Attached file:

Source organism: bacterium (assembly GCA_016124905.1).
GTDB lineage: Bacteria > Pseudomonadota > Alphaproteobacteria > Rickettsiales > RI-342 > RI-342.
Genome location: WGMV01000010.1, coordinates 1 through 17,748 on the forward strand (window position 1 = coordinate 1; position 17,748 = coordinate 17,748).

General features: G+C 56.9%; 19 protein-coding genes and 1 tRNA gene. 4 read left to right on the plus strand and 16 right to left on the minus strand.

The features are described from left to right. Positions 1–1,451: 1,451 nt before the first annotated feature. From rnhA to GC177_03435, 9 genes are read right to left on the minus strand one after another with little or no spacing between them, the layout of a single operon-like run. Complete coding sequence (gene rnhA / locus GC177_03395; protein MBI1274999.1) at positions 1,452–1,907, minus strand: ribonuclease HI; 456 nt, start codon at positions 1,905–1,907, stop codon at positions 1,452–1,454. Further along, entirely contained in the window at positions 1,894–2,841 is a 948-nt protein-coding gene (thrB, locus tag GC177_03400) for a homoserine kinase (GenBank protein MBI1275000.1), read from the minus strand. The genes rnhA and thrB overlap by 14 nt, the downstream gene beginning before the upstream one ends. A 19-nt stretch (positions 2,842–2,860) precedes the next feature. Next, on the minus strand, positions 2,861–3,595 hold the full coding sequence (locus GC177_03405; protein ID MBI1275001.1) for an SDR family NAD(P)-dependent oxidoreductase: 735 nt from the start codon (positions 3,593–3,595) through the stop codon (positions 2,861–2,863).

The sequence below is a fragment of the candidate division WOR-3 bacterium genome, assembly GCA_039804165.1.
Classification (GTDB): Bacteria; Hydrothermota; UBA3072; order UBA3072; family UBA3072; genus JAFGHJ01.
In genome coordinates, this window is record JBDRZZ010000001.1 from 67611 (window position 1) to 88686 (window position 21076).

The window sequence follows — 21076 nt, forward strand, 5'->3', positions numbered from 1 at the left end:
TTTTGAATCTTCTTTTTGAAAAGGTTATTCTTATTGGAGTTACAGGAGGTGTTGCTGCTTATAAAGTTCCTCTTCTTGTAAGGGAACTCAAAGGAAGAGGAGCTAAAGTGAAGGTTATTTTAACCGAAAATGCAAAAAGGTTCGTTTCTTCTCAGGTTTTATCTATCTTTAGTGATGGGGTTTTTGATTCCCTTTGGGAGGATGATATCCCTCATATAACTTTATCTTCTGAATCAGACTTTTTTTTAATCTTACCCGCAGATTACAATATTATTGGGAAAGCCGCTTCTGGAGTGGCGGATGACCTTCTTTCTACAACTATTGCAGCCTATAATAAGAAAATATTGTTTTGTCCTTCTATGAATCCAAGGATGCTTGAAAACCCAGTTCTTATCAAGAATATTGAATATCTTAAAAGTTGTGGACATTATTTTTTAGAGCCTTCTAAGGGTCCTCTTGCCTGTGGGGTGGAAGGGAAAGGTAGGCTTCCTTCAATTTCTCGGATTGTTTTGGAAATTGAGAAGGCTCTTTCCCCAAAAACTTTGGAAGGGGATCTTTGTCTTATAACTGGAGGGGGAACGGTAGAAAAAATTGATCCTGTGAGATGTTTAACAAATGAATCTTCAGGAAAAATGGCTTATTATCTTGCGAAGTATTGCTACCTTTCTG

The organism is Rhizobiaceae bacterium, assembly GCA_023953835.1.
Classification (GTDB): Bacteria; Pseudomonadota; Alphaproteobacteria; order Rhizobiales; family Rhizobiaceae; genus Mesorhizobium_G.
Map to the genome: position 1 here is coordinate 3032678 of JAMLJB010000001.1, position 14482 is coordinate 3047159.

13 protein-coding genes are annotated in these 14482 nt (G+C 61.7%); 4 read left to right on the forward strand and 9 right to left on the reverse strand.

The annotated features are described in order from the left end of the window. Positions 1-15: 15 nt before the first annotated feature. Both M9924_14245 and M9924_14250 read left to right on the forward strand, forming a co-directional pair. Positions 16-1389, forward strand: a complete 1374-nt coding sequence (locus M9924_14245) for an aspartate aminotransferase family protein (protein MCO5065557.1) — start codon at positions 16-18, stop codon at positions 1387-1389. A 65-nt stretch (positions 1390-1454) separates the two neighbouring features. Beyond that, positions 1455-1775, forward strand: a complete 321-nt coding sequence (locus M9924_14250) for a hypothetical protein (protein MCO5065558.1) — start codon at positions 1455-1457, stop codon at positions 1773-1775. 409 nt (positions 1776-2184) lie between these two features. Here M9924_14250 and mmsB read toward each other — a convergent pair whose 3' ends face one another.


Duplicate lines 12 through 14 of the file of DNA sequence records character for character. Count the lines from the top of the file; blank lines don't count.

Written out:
Classification (GTDB): Bacteria; Pseudomonadota; Alphaproteobacteria; order Rhizobiales; family Rhizobiaceae; genus Mesorhizobium_G.
Map to the genome: position 1 here is coordinate 3032678 of JAMLJB010000001.1, position 14482 is coordinate 3047159.

13 protein-coding genes are annotated in these 14482 nt (G+C 61.7%); 4 read left to right on the forward strand and 9 right to left on the reverse strand.